- The Washington Times - Thursday, October 26, 2017

The contents of computer server at the center of a lawsuit brought against Georgia election officials was erased within days of voters suing the state, The Associated Press reported Thursday.

Plaintiffs including Georgia voters and election reform advocates filed the lawsuit on July 3 against Georgia’s State Election Board and its secretary of state, Brian Kemp, among others, after a report published a month prior highlighted a gaping security hole that allegedly rendered the state’s election system prone to hacking, according to Fulton County Superior Court records.

Technicians at the Center for Elections Systems at Kennesaw State University, the office that controls the state’s election system, wiped everything from the hackable server a few days later on July 7, according to an email sent last week from an assistant state attorney general and recently obtained by a public records request, AP reported.

The lawsuit questions the results of both the Nov. 2016 general election and a special congressional runoff this past June, and plaintiffs had hoped the litigation would lend to an independent security audit of the Kennesaw server affirming the vulnerabilities highlighted in the report.

But completely erasing the server “forestalls any forensic investigation at all,” Georgia Tech computer scientist Richard DeMillo told the AP.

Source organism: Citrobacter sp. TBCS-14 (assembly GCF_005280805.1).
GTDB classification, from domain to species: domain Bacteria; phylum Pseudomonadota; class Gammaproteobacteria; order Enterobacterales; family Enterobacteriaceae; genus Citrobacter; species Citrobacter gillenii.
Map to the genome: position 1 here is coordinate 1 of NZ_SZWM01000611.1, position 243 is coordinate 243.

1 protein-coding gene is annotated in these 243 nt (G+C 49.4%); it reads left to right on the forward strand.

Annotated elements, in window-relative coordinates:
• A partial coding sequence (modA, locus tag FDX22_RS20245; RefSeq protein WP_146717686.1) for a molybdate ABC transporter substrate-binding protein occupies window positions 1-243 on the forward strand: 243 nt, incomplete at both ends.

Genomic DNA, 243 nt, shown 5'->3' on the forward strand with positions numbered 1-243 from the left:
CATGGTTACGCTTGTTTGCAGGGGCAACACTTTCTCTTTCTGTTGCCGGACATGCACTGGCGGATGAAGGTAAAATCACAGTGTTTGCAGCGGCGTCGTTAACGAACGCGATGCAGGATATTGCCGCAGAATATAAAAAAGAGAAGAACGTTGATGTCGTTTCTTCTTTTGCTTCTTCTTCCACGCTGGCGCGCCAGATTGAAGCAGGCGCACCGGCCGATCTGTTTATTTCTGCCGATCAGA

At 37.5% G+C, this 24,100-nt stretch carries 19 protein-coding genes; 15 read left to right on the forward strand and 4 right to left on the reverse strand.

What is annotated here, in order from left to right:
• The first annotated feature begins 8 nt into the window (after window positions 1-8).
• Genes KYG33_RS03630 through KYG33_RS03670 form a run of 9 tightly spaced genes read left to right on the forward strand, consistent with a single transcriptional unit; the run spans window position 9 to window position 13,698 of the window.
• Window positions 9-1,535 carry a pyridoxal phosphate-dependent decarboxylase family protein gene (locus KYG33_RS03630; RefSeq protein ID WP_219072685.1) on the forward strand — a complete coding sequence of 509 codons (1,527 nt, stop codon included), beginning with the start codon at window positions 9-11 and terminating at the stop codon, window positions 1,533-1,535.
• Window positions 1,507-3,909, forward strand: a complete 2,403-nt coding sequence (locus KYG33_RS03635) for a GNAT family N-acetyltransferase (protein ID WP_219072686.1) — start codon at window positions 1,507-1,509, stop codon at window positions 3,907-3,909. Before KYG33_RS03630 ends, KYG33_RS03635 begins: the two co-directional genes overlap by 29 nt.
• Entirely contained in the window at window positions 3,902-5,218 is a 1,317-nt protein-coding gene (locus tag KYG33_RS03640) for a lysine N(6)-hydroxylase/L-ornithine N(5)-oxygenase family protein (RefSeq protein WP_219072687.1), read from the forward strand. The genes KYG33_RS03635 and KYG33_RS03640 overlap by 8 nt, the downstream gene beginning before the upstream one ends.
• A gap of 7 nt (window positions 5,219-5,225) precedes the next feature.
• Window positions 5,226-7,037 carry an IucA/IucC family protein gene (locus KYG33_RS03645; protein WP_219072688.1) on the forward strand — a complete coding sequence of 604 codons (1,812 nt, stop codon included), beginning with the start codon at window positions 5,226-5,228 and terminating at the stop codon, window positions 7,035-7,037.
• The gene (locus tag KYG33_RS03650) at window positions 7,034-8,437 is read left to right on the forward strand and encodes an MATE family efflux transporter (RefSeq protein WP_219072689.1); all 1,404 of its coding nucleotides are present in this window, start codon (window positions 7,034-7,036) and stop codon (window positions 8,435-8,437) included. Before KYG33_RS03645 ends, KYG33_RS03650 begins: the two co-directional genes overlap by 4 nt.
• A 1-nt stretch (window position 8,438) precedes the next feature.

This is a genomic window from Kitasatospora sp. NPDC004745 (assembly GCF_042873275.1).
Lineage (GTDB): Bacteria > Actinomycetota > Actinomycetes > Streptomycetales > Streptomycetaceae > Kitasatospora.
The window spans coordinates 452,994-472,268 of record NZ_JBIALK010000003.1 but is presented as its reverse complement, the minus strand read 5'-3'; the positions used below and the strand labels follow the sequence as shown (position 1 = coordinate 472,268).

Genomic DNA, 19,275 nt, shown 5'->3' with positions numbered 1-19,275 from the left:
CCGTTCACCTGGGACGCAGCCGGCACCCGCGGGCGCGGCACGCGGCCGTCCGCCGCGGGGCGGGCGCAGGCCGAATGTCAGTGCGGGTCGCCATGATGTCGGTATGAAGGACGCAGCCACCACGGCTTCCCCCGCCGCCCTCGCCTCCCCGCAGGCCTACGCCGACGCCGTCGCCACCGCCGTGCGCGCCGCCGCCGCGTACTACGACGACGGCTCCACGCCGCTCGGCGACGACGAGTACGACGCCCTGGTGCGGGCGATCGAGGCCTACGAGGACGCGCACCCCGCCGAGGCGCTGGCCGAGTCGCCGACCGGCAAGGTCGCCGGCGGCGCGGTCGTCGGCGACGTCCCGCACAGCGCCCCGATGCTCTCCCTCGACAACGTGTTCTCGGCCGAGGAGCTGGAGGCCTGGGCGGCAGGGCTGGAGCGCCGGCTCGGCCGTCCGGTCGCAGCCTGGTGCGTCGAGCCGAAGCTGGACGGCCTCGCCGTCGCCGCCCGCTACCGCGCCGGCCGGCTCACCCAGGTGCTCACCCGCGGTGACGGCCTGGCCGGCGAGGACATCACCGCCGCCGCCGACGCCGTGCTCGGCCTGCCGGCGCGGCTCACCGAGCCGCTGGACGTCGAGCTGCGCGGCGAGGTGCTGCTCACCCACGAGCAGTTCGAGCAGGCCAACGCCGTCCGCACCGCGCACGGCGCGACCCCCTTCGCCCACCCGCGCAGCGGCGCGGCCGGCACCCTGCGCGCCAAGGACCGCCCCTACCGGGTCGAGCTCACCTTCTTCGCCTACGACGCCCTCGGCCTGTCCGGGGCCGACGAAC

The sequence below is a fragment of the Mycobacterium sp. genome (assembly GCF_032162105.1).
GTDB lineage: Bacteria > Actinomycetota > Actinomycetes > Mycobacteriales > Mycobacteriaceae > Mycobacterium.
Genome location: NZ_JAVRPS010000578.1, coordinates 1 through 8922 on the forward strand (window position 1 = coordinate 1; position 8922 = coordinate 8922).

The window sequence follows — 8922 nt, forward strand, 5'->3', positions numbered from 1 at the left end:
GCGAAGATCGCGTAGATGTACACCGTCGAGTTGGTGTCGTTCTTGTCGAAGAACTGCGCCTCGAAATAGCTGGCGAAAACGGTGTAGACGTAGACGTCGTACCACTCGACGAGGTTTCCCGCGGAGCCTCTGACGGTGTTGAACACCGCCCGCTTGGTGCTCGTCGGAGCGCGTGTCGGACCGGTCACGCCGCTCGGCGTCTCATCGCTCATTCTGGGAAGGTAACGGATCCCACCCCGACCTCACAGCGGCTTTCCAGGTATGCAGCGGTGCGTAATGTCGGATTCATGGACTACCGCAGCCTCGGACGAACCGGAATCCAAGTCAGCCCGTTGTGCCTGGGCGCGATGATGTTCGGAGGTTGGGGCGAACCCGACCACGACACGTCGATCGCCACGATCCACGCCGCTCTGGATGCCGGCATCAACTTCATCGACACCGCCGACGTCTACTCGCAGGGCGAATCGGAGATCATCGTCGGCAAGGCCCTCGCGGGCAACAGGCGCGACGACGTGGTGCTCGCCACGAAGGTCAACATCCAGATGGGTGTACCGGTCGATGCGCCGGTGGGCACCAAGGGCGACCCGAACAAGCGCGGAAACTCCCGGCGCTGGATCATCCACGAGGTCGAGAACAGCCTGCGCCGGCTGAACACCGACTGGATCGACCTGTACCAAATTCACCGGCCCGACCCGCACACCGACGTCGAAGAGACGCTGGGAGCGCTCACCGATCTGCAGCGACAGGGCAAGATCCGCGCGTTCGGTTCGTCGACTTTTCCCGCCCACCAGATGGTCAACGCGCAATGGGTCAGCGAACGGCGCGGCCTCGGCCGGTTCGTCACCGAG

“People who have nothing to hide don’t behave this way,” Mr. DeMillo said.

Marilyn Marks, executive director of the Coalition for Good Governance, a Colorado nonprofit listed as a plaintiff in the lawsuit, agreed.

“I don’t think you could find a voting systems expert who would think the deletion of the server data was anything less than insidious and highly suspicious,” Ms. Marks said.

A spokeswoman for Mr. Kemp’s office denied responsibility for the wiping, telling AP “we did not have anything to do with this decision.”

The director of the Center for Elections Systems referred the AP to Kennesaw State University, but the school’s press office declined to comment, according to the report.

Logan Lamb, an Atlanta-based security researcher, announced in June that he found a significant vulnerability on the Kennesaw server nearly a year earlier that compromised approximately 6.7 million voter records.

“I don’t know if the vote could have been rigged, but compromising that server would have served as a great pivot point and malware could have been planted easily,” Mr. Lamb said at the time, adding that data contained on the misconfigured server had been exposed for upwards of seven months before being fixed.

The FBI made a copy of the server while investigating the researcher’s claim in March, and the state attorney general’s office was “reaching out to the FBI to determine whether they still have the image,” AP reported.

The FBI declined to say whether the image still exists, AP reported.

Georgia was one of only two states in the country that refused federal assistance offered by U.S. Department of Homeland Security in the run-up to last November’s race, Cyberscoop previously reported.

An assessment published by the U.S. intelligence community in January prior to Mr. Trump taking office concluded that the Russian government targeted state and local election systems throughout the country during last year’s election. The Trump administration subsequently notified 21 states last month that their election systems were targeted by hackers.

• Andrew Blake can be reached at ablake@washingtontimes.com.

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